Honda Accord Fourth generation
|Assembly||Marysville, Ohio, USA (Marysville Auto Plant) Sayama, Japan Nelson, New Zealand (Honda New Zealand) East Liberty, Ohio (East Liberty Auto Plant)|
|Designer||Toshihiko Shimizu (1987)|
|Body and chassis|
|Body style||2-door coupe 4-door sedan 5-door station wagon|
|Related||Honda Ascot Honda Ascot Innova Honda Inspire Honda Vigor Rover 600|
|Engine||1.8 L F18A I4 SOHC 2.0 L F20A I4 SOHC 2.0 L F20A I4 DOHC 2.2 L F22A I4 SOHC|
|Transmission||4-speed automatic 5-speed manual|
|Wheelbase||2,720 mm (107.1 in)|
|Length||1990-91 Coupe & Sedan: 4,694 mm (184.8 in) 1991 Wagon: 4,724 mm (186.0 in) 1992-93 Coupe & Sedan: 4,704 mm (185.2 in) 1992-93 Wagon: 4,745 mm (186.8 in) 4,680 mm (184 in) Sedan & Wagon (Japan only, all years)|
|Width||1990-91: 1,725 mm (67.9 in) 1992-93 Coupe & Sedan: 1,704 mm (67.1 in) 1992-93 Wagon: 1,714 mm (67.5 in) 1,695 mm (67 in) (all bodystyles in Japan)|
|Height||1990-91 Coupe: 1,369 mm (53.9 in) 1990-91 Sedan: 1,389 mm (54.7 in) 1991 Wagon: 1,400 mm (55.1 in) 1992-93 Coupe: 1,326 mm (52.2 in) 1992-93 Wagon: 1,351 mm (53.2 in) 1992-93 Sedan: 1,341 mm (52.8 in)|
|Curb weight||1,237 kg (2,728 lb)|
The 4th generation Honda Accord, introduced on the "CB" chassis, was unveiled in 1989. Although much larger than its predecessor the sedan's styling was evolutionary, featuring the same low slung design and wraparound rear window as the 3rd generation Accord. For the first time a 3-door hatchback was no longer available internationally.
This was one of the first U.S. production cars to feature optic reflectors with completely clear lenses on the headlamps replacing the more conventional lens diffused lighting. Unlike most manufacturers moving away from traditional sealed beam lighting, Honda chose to transition to a multi-reflector headlight style while maintaining the use of a glass lens instead of plastic. The styling reflected influences from the flagship Honda Legend, as Japanese Accords were now sold at Honda Clio dealerships, where the Legend, and the Honda Inspire, were sold. The growing popularity of the Accord internationally was evident in the ever increasing dimensions, which now matched almost exactly with the first generation Legend introduced in 1986.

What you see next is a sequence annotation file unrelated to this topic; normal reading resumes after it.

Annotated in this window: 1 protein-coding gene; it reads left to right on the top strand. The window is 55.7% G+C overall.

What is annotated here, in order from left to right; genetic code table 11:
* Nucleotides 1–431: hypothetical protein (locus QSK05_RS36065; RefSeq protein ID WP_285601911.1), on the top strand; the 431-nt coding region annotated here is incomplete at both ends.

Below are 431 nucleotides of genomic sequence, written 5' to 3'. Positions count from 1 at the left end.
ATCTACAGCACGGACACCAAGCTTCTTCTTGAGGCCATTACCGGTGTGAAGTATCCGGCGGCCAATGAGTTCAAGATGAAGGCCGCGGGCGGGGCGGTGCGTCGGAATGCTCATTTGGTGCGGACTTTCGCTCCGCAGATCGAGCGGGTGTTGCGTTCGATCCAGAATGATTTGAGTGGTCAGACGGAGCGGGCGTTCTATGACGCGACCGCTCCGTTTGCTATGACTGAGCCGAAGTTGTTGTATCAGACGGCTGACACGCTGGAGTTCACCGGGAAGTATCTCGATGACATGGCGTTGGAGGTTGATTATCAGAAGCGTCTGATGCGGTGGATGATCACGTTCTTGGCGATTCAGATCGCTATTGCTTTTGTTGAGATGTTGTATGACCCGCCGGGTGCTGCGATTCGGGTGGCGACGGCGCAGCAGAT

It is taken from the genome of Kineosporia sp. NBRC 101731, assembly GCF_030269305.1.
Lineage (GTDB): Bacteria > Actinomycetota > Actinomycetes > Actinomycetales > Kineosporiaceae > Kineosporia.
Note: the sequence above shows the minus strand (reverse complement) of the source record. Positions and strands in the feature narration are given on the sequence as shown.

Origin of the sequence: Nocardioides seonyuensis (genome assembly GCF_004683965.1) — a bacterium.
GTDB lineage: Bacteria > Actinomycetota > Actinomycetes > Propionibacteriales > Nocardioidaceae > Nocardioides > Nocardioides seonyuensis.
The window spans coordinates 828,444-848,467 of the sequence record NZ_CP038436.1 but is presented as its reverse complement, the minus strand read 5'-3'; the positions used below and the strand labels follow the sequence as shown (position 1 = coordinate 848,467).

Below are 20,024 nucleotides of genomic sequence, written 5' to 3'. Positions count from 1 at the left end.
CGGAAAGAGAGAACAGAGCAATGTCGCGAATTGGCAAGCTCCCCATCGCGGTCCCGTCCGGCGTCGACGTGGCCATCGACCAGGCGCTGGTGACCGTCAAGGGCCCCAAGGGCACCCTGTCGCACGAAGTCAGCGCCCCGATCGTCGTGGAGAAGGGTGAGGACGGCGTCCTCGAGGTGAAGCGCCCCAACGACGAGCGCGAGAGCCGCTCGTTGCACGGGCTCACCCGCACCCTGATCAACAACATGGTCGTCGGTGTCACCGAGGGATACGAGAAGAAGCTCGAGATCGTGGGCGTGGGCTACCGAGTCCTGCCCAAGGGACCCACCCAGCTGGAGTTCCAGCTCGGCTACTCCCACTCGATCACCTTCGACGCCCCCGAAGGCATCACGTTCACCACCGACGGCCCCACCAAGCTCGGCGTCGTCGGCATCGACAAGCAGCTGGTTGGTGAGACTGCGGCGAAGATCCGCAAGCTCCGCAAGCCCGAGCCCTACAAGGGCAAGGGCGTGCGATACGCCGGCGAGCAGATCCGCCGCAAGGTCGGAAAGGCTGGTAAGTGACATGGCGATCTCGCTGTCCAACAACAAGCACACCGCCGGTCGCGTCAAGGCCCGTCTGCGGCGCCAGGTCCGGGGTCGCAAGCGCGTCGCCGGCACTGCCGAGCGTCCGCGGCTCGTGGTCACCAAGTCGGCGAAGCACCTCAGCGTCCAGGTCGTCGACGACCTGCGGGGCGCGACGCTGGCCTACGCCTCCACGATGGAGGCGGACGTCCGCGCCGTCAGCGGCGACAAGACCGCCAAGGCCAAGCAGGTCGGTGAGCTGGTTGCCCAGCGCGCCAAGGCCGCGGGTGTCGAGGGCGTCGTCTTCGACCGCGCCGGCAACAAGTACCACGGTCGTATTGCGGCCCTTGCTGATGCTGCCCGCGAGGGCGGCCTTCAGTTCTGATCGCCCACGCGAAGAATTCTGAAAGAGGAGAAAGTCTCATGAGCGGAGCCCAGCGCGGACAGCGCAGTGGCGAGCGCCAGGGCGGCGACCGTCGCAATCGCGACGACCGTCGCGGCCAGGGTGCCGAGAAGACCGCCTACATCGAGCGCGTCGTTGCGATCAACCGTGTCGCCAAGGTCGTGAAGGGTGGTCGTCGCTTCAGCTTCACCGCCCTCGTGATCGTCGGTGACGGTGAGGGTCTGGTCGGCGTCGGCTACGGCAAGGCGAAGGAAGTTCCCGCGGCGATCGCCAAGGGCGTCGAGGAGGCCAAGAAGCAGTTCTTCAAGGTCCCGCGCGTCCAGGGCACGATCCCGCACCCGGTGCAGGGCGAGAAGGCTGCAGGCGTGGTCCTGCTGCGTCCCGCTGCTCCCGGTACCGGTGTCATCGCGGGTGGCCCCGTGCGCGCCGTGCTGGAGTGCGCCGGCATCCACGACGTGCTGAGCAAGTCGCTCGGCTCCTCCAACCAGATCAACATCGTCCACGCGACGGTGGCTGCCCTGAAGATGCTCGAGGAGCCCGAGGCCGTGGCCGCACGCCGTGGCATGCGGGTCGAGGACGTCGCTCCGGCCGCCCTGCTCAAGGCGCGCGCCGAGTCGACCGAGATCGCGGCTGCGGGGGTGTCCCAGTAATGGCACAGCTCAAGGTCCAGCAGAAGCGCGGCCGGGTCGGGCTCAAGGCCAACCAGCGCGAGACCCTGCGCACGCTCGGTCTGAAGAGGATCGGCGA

For this fourth generation Accord, Honda made significant engineering design improvements. All Accords sold in North America came with a completely new all aluminium 2.2-liter 16-valve electronic fuel-injected engine standard, replacing the previous 2.0-liter 12-valve model from the past generation. Also noteworthy, all Accords equipped with automatic transmissions used an electronically controlled rear engine mount to reduce low frequency noise and vibration. The mount contained two fluid filled chambers separated by a computer controlled valve. At low engine speeds, fluid is routed through the valve damping vibration. Above 850 rpm, fluid is routed around the valve making the engine mount stiffer.
In the U.S., the LX-i and SE-i designations were dropped, being replaced with the DX, LX, and EX trim levels. The Canadian Accord trim levels varied slightly from the U.S. models with LX, EX and EX-R roughly corresponding to the American DX, LX, and EX, respectively. Fourth generation Japanese-assembled EXi Accords sold in Australia offered the same 4-wheel steering technology as was available optionally on the U.S. Honda Prelude, but was not included on the New Zealand-assembled versions. The four-wheel steering system was also available on the Accord's Japanese platform mate, called the Honda Ascot FTBi. U.S. Accord Coupes were available in the same DX, LX and EX trims as the U.S. Accord Sedan (LX, EX and EX-R in Canada).
A 125 horsepower (93 kW) 4-cylinder engine was offered in the DX and LX models (F22A1), while the 1990 and 1991 EX received a 130 hp (97 kW) version (F22A4). Cruise control was dropped from the DX sedan, with air conditioning remaining a dealer-installed option. The LX kept the same features as the previous generation including air conditioning, power windows, door locks, and mirrors. The 90-91 EX added 5 horsepower due to a different exhaust manifold design, slightly larger exhaust piping and a twin outlet muffler. 15-inch machined aluminum-alloy wheels, sunroof, upgraded upholstery, rear stabilizer bar and a high-power 4-speaker stereo cassette were standard on all EX models. Some models though rare were special ordered with an anti-lock braking system (at that time abbreviated as ALB, now all automakers refer to it as ABS). A redesigned manual transmission with a hydraulic clutch was standard equipment in all trims while an all-new electronically controlled 4-speed automatic transmission was optional for all models.
Some new dealer-installed accessories were now offered including a single-disc in-dash CD player or trunk mounted 6-disc CD changer, stereo equalizer, fog lights, security system, rear wing spoiler, trunk lip spoiler, luggage rack, full and half nose mask, center armrest, window visors, sunroof visor, car cover, and a cockpit cover.